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Addiction behind bars nears 65% of population, federal agency says

Monitor of inmates in a pod. (Screenshot of video 7.6.22 WICD){p}{/p}
Monitor of inmates in a pod. (Screenshot of video 7.6.22 WICD)

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The opioid crisis has touched people from all walks of life, but it's a serious issue behind bars and is often the reason inmates landed there in the first place.

“I think we get a lot of people at the detention center at the depth of their addiction. And I think sometimes the addiction itself leads to the behaviors that bring them to the detention center,” said Greg Williams Jail Administrator, Oklahoma County Detention Center.

Addiction behind bars is nothing new.

Data from the National Institute on Drug Abuse estimates 65% of the U.S. prison population has an active substance abuse disorder, but the rapid rise in one particular drug has made the situation in jails even worse: fentanyl.

“Almost all the drugs that we find are laced with fentanyl. Whether it's a pill or marijuana or tobacco. Just about every piece of contraband we find recently has been laced with fentanyl,” said Williams

Two inmates at the Oklahoma County Jail have died this year due to fentanyl overdoses. While the jail has upped its searches, added a body scanner, and issued educational materials to inmates, stopping the flow of drugs into prisons remains a major challenge.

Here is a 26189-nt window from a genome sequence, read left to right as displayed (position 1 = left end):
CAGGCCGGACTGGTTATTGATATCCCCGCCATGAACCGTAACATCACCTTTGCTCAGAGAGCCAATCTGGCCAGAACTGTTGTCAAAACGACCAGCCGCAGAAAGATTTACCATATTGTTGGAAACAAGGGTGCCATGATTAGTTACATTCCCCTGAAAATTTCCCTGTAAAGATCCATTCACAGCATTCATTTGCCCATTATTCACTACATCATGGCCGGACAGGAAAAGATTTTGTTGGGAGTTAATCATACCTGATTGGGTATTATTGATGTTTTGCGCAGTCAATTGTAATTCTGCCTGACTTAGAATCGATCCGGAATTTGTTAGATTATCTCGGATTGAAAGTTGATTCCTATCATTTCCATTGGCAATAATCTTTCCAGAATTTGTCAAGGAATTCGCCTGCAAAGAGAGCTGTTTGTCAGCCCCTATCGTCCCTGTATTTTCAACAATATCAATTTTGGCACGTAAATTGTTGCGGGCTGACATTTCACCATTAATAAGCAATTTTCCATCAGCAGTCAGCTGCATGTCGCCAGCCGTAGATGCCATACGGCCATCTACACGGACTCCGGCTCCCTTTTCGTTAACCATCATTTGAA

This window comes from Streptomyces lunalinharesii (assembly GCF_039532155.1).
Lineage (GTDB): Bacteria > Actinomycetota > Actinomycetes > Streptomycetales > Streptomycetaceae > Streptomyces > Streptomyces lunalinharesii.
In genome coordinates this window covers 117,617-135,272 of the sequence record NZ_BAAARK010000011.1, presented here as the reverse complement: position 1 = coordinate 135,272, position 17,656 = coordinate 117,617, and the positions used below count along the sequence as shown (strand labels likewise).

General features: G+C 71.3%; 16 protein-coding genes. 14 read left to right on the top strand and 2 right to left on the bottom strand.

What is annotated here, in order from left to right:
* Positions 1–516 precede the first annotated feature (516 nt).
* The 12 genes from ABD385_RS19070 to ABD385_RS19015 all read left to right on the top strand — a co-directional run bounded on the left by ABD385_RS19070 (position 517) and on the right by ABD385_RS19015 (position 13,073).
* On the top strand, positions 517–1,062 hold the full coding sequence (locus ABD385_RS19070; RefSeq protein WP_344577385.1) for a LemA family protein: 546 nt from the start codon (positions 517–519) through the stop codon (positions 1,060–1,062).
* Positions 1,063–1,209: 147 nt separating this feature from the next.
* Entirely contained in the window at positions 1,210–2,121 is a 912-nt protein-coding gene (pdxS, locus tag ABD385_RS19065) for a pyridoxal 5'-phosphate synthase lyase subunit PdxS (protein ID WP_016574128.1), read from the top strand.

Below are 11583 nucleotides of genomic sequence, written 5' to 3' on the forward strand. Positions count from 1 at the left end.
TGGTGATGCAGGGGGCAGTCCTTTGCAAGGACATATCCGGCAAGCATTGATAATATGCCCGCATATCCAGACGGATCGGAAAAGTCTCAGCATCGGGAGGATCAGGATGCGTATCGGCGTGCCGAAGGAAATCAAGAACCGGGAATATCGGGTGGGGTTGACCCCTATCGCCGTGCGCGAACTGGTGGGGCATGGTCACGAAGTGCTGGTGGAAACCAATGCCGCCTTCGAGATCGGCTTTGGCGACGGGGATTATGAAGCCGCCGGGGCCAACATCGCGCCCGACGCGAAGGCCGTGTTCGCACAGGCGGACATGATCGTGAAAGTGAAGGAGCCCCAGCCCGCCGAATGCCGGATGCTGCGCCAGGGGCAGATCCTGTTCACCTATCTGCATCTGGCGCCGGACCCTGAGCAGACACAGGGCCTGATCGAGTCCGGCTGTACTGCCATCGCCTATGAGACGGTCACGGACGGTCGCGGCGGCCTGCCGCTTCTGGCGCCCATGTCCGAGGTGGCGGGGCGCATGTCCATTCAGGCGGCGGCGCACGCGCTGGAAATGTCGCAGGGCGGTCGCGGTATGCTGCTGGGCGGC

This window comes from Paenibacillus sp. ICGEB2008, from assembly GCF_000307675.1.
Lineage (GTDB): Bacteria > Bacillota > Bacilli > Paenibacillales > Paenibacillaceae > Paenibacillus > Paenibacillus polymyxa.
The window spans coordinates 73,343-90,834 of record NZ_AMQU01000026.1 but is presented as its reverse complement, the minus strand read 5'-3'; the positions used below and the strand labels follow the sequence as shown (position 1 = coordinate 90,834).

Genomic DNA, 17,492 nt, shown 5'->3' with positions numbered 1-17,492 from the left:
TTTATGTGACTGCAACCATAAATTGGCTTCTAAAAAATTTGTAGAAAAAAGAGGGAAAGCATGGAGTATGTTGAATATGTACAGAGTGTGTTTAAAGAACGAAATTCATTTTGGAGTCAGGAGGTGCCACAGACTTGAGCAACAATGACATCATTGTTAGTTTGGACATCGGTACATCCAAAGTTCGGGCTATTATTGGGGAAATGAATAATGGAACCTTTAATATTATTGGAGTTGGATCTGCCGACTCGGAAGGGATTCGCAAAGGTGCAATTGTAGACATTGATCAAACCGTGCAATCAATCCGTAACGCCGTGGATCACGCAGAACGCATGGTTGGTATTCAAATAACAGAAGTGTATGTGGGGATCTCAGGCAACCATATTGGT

“Attorneys, and police officers, staff, volunteers, contracted staff. So there's a lot of movement of people and supplies and mail and boxes and trash and just a lot of things coming from the detention center,” said Williams.

Williams says cutting off the need for drugs is the best solution, but treatment options behind bars can be limited.

“Most prisons cannot afford to offer MAT programs or vivitrol or suboxone treatment, they cannot afford to offer these treatments to this population,” said Toni Williams, a nurse practitioner with Landmark Recovery.

That's where groups like Landmark Recovery come in.

“We partner with probation officers, we partner with drug courts, to provide treatment services to individuals once they leave the prison system,” Williams said.

Williams says in some cases they can even start treatment a month before the inmate leaves the facility that can help inmates get an early start on their recovery, but getting inmates clean also greatly reduces their chance of ending up back behind bars.

“Recidivism coming to the jail is a huge problem. And addiction is a big piece of that,” said Williams.

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Williams also stressed that as a country we need to start tackling addiction before it lands someone in jail.

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